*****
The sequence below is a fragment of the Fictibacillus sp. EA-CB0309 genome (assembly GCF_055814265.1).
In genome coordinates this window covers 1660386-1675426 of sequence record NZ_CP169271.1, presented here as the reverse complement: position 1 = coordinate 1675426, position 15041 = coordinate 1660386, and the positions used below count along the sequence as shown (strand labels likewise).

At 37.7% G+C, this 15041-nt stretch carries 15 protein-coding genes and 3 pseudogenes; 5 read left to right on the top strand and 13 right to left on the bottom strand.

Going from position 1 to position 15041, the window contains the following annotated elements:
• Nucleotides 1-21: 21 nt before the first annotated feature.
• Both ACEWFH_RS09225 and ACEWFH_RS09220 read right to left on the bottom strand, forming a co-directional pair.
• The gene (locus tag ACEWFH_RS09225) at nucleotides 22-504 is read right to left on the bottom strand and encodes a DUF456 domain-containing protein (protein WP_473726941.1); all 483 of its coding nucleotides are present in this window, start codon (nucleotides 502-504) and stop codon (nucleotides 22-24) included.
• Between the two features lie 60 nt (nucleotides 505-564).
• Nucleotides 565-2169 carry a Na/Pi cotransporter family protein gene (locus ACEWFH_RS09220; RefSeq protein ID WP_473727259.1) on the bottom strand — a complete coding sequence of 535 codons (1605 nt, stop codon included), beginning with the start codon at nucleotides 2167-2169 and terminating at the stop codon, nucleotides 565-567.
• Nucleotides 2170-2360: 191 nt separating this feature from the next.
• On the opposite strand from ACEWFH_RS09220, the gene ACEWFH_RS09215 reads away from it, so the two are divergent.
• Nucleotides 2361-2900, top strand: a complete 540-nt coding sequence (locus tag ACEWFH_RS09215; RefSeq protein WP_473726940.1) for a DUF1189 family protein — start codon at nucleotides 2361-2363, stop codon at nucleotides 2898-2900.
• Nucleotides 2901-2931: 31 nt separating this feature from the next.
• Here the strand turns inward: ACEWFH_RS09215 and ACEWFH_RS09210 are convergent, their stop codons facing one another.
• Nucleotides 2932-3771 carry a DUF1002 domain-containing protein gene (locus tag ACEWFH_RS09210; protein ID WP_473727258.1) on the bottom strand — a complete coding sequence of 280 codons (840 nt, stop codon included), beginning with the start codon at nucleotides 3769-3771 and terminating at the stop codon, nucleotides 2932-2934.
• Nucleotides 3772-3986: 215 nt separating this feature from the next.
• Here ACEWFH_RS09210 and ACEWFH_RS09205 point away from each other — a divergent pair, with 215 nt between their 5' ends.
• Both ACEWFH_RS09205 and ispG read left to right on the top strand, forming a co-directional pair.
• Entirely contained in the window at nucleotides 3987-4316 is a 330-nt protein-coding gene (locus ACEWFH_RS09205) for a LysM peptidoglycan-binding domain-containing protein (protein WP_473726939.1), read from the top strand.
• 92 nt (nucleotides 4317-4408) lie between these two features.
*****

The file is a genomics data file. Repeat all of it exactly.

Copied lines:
The sequence below is a fragment of the Fictibacillus sp. EA-CB0309 genome (assembly GCF_055814265.1).
In genome coordinates this window covers 1660386-1675426 of sequence record NZ_CP169271.1, presented here as the reverse complement: position 1 = coordinate 1675426, position 15041 = coordinate 1660386, and the positions used below count along the sequence as shown (strand labels likewise).

At 37.7% G+C, this 15041-nt stretch carries 15 protein-coding genes and 3 pseudogenes; 5 read left to right on the top strand and 13 right to left on the bottom strand.

Going from position 1 to position 15041, the window contains the following annotated elements:
• Nucleotides 1-21: 21 nt before the first annotated feature.
• Both ACEWFH_RS09225 and ACEWFH_RS09220 read right to left on the bottom strand, forming a co-directional pair.
• The gene (locus tag ACEWFH_RS09225) at nucleotides 22-504 is read right to left on the bottom strand and encodes a DUF456 domain-containing protein (protein WP_473726941.1); all 483 of its coding nucleotides are present in this window, start codon (nucleotides 502-504) and stop codon (nucleotides 22-24) included.
• Between the two features lie 60 nt (nucleotides 505-564).
• Nucleotides 565-2169 carry a Na/Pi cotransporter family protein gene (locus ACEWFH_RS09220; RefSeq protein ID WP_473727259.1) on the bottom strand — a complete coding sequence of 535 codons (1605 nt, stop codon included), beginning with the start codon at nucleotides 2167-2169 and terminating at the stop codon, nucleotides 565-567.
• Nucleotides 2170-2360: 191 nt separating this feature from the next.
• On the opposite strand from ACEWFH_RS09220, the gene ACEWFH_RS09215 reads away from it, so the two are divergent.
• Nucleotides 2361-2900, top strand: a complete 540-nt coding sequence (locus tag ACEWFH_RS09215; RefSeq protein WP_473726940.1) for a DUF1189 family protein — start codon at nucleotides 2361-2363, stop codon at nucleotides 2898-2900.
• Nucleotides 2901-2931: 31 nt separating this feature from the next.
• Here the strand turns inward: ACEWFH_RS09215 and ACEWFH_RS09210 are convergent, their stop codons facing one another.
• Nucleotides 2932-3771 carry a DUF1002 domain-containing protein gene (locus tag ACEWFH_RS09210; protein ID WP_473727258.1) on the bottom strand — a complete coding sequence of 280 codons (840 nt, stop codon included), beginning with the start codon at nucleotides 3769-3771 and terminating at the stop codon, nucleotides 2932-2934.
• Nucleotides 3772-3986: 215 nt separating this feature from the next.
• Here ACEWFH_RS09210 and ACEWFH_RS09205 point away from each other — a divergent pair, with 215 nt between their 5' ends.
• Both ACEWFH_RS09205 and ispG read left to right on the top strand, forming a co-directional pair.
• Entirely contained in the window at nucleotides 3987-4316 is a 330-nt protein-coding gene (locus ACEWFH_RS09205) for a LysM peptidoglycan-binding domain-containing protein (protein WP_473726939.1), read from the top strand.
• 92 nt (nucleotides 4317-4408) lie between these two features.